Implementing New Business Software? Here’s 5 Steps for a Pain Free Transition.
It’s time to bring in new software. You know your business needs it and you’re excited about how it’s going to help with business productivity and even increase profits. The one thing you’re worried about is “How am I going to get my staff fully on board? How long will this transition take?”
New software brings a lot of benefits and some headaches. Most of the pain it causes, is actually resistance.If you can get past the resistance and create a smooth period of training and integration, you’ll not only avoid a setback in your business flow, you’ll gain the chance to learn, grow and connect with your staff as you work together towards a common goal.
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Here’s 5 Steps to a “Pain-Free” Software Integration. 1. Build Awareness
The most important step of any software implementation plan is preparing the people in the organization for change. As a business administrator, your biggest job is selling the concept to your team.The most obvious reaction to forced change, is pushback. Gentle introductions and careful time to explain the benefits of change will create a lot better environment for adaption.The success of implementation comes with how well your team “buys” in.
Make sure everyone is aware of the change and be certain they all know why the change is being made.
One important conversation to have is to let everyone know that technology is being introduced to resolve challenges within the organization. It’s important to realize that technology is a support tool and doesn’t force change.
2. Create a team dynamic.
It is essential that the core group being impacted sees what is in it for them to make the change. When the opinion leaders are on board they’ll start pulling in the same direction. This is the perfect time to appoint a team of critical eyes that brainstorm greater efficiencies within the organizational workflow. Failure means the organization becomes even more disjointed, so success means every one must work together with a common goal to improve.
3. Take training seriously.
Make training a priority.This is where training comes in. Everyone needs some training. Some people ought to be trained as super-users.Have users learn the software options and support tools that can be applied to the work environment. Make a commitment to slowing down and being more thorough in training to gain greater momentum and impact for a shift in mindset.
The subset of staff training, is Customer Training.
The best way to really learn something yourself, is to train someone else. A great way to get your staff fully committed and trained in the use of the new software is to put them in charge of showing customers the changes (especially if they affect the customers experience!) For example, with Online Booking — training customers how to use a new online booking system will increase their adaption success and help providers engage and enhance their own experience with the software.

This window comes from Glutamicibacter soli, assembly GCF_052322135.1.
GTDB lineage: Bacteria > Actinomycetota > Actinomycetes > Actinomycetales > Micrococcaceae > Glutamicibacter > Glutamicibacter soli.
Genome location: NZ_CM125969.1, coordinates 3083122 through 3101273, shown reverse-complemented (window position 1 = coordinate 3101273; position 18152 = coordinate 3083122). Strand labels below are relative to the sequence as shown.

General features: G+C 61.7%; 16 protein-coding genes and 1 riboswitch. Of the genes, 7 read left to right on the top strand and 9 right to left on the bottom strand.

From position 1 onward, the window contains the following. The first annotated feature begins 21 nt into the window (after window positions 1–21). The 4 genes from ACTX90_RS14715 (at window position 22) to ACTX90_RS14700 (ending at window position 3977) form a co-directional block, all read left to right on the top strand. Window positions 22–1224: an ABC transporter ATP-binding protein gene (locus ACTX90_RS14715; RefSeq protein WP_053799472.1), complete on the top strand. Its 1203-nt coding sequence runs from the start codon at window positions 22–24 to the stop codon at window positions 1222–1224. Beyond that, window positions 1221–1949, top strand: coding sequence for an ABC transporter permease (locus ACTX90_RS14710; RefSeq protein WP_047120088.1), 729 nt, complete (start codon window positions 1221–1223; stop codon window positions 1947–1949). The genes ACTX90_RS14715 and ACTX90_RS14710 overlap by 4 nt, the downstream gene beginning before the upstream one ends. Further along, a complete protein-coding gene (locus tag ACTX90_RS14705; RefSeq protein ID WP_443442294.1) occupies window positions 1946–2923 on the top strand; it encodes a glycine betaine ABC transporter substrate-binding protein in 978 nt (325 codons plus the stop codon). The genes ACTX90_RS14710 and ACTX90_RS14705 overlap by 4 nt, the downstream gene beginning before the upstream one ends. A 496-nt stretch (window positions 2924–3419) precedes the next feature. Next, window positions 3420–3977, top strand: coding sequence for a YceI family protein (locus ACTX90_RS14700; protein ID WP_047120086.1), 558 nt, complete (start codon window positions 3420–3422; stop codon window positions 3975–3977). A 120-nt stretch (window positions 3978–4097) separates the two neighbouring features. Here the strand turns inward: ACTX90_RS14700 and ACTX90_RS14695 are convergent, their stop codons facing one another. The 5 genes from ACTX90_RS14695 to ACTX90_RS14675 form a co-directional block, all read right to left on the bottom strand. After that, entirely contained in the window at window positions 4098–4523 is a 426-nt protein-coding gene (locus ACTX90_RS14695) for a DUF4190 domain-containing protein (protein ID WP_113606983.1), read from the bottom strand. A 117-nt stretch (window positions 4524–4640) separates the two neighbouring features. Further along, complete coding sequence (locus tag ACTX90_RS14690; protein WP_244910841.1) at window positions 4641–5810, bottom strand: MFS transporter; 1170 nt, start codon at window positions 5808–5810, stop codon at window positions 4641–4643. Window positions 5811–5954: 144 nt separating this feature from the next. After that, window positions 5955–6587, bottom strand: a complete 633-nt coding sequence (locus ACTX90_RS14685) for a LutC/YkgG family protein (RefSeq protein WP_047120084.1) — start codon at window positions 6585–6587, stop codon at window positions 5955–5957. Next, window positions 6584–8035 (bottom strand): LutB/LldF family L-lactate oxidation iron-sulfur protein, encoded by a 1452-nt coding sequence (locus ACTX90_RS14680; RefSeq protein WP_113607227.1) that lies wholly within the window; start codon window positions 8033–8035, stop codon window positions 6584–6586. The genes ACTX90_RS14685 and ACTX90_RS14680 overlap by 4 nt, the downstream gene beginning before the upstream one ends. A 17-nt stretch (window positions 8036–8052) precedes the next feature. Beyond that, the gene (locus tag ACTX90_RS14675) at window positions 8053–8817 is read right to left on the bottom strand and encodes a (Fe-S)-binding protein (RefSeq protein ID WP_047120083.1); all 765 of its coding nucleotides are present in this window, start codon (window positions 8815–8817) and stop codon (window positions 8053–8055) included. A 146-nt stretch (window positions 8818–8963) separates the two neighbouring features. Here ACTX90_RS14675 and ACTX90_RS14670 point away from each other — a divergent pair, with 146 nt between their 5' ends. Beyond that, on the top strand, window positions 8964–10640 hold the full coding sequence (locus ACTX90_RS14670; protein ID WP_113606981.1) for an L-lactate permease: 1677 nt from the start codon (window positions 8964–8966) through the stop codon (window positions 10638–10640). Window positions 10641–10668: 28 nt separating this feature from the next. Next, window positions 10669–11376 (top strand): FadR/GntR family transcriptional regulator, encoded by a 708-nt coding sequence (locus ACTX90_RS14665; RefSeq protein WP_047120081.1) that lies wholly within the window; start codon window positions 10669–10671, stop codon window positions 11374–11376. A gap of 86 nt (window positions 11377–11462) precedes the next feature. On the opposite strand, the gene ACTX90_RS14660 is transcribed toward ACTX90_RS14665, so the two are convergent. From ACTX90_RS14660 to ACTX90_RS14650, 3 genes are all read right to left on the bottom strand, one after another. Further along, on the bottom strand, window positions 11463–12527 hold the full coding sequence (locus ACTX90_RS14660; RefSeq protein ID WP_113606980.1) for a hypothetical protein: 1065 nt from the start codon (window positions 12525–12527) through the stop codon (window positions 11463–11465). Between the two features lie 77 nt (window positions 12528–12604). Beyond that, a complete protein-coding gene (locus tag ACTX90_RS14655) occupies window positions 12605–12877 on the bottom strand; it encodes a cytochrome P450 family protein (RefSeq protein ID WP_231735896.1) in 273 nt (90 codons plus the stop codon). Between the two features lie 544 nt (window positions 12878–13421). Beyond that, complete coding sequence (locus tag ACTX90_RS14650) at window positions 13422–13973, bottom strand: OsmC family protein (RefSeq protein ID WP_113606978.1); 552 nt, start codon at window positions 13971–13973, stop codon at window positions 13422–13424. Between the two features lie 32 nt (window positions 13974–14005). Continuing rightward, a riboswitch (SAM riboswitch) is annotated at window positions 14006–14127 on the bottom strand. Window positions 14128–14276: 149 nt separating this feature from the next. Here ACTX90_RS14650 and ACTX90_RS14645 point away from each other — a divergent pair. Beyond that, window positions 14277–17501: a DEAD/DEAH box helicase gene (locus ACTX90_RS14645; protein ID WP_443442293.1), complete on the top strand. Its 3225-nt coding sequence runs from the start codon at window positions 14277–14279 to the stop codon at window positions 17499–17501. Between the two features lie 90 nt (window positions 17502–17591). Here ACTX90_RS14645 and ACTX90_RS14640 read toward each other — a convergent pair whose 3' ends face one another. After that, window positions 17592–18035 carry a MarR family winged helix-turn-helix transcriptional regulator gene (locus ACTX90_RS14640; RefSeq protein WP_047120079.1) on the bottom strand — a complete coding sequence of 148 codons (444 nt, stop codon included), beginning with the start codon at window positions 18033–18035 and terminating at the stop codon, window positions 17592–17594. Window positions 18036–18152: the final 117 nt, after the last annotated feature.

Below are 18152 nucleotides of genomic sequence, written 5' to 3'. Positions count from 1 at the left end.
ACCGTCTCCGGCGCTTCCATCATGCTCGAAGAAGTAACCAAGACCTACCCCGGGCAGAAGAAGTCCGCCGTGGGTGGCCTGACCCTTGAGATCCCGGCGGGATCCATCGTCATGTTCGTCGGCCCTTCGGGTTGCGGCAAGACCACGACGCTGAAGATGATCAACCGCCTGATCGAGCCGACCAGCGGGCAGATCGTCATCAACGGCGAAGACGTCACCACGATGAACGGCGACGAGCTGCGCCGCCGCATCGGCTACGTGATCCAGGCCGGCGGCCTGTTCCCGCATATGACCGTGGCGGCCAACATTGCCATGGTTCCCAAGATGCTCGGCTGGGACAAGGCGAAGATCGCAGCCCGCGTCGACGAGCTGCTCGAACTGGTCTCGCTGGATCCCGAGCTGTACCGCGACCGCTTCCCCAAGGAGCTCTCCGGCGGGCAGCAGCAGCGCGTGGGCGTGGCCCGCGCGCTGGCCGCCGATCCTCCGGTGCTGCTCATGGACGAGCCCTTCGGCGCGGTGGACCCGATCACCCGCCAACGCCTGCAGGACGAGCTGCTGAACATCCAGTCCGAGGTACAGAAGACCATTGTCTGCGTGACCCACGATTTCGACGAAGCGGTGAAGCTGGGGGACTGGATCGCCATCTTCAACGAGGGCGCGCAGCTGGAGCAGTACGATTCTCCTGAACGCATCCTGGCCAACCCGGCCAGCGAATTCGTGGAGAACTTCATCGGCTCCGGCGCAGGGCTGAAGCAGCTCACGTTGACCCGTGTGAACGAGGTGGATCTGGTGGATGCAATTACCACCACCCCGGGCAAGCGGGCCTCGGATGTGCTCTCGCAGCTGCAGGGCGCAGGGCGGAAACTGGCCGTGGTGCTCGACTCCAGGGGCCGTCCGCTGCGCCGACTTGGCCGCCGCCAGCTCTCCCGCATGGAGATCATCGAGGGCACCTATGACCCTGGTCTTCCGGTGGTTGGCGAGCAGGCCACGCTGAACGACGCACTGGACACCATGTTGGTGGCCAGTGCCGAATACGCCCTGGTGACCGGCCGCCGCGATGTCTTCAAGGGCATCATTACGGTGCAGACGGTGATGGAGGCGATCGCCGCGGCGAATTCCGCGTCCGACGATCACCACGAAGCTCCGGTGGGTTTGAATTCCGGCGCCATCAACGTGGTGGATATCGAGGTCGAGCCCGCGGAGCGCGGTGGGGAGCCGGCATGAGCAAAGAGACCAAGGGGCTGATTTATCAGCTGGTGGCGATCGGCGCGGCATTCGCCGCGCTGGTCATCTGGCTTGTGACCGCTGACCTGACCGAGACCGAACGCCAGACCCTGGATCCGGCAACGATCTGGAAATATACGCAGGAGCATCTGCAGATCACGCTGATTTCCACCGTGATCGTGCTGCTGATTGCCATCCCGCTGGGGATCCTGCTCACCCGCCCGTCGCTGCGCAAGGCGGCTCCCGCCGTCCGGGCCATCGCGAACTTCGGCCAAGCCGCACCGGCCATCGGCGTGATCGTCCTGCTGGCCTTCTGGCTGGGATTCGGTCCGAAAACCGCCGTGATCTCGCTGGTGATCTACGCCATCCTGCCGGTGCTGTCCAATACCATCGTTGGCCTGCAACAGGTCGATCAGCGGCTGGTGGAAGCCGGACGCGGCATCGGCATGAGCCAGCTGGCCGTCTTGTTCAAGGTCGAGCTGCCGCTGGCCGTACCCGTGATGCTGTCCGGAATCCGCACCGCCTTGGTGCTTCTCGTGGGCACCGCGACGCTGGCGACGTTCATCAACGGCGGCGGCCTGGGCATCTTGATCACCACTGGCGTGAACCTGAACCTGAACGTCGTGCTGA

4. Have the elements for success.
Make sure people can do what they need to do right after they are trained on the new software. Whatever they need to be successful — network connections, sign-on credentials, computer desks, lighting and anything and everything — should be in place.
5. Remind, Encourage, Reward!
If you don’t use it, it won’t work.
If your staff starts falling off, or doesn’t fully adapt — you’ll lose out.
If you think one training class is enough, just think about how many times you told your kids to turn off the lights after they leave the room. People are forgetful. The timeframe of most successful software implementations of a new booking & billing system is between 1–3 months, it takes time and energy but the benefits from your investment of motivation, encouragement and training will pay off for years to come.
Case Study: He didn’t even have time to buy a shirt!
Mahyar, one of Vancouver’s busiest hairstylists was avoiding implementing online booking software because he “didn’t even have enough time to go buy a new shirt”, let alone implement a software system into his busy salon.Yes, his appointment book was full of scribbles, and his phone was ringing off the hook — but it worked! Business was pretty good.After some in-depth discussions, Mahyar was finally convinced it was probably time to get online and start keeping digital records for his business, plus he loved the idea of holding pictures of his clients hair and keeping notes of their processes and products all in one easy to search place.His online booking software implementation with Yocale, took 1–2 months of on-again, off-again training and using the new system.Change is hard in a busy business! Finally, it was time to commit 100%, and that’s when the magic happened.All of a sudden, the phone started ringing less as clients learned how easy it was for them to book their own appointments online, days went a lot smoother and Mahyar finally had time to go buy some new shirts while his business could GROW without him actually being there.A win-win-win: happy clients, increased profits a business owner with more time and less stress.
Originally published at business.yocale.com on February 24, 2016.